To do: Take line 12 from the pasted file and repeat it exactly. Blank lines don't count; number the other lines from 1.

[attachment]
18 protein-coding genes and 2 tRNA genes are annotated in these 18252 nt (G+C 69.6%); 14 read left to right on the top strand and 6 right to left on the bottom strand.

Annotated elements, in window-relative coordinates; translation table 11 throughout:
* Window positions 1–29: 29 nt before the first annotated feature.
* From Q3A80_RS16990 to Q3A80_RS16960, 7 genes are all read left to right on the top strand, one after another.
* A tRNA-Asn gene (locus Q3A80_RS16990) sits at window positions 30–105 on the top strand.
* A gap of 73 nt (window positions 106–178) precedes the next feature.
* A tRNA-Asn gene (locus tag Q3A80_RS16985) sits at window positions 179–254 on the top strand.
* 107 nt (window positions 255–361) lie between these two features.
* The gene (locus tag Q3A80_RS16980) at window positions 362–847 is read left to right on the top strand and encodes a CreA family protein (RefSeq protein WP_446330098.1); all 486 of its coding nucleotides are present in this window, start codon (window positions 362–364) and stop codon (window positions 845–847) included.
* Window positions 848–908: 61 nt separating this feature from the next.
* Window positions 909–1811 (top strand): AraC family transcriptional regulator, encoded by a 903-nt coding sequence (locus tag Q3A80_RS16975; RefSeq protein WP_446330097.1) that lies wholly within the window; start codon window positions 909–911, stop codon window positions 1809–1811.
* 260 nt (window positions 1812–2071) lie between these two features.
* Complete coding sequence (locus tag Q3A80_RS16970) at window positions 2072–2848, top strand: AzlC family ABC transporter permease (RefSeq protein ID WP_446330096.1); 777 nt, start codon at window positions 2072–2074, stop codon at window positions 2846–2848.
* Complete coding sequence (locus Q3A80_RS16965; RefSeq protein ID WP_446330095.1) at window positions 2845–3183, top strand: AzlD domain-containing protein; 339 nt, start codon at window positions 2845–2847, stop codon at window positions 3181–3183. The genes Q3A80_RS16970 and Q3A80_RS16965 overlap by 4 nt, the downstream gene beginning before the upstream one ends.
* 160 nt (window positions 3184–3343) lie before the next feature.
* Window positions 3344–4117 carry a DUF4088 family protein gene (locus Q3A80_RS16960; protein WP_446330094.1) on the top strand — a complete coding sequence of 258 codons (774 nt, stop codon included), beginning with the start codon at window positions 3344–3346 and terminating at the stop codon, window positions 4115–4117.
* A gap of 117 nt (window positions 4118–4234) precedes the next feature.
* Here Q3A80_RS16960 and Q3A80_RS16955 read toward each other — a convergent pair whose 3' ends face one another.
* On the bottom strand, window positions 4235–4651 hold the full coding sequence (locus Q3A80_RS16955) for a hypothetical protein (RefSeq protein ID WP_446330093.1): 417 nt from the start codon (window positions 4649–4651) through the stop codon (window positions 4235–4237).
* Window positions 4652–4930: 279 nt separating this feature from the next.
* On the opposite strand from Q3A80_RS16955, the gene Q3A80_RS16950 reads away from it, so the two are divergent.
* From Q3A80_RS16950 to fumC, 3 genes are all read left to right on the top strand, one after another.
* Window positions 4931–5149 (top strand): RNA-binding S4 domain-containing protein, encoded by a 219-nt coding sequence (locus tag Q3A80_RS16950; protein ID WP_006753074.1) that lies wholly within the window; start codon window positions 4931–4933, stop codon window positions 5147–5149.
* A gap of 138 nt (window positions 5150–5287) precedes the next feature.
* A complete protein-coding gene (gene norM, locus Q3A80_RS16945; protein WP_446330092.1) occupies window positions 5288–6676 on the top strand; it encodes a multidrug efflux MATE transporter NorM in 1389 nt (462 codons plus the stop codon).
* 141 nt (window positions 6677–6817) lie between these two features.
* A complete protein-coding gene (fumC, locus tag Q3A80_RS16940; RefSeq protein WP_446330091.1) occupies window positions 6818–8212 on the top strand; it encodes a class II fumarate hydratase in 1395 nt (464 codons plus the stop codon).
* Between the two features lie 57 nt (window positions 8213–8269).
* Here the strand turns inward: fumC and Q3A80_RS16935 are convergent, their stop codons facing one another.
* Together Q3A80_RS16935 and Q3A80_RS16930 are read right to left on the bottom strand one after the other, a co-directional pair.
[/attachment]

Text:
* 260 nt (window positions 1812–2071) lie between these two features.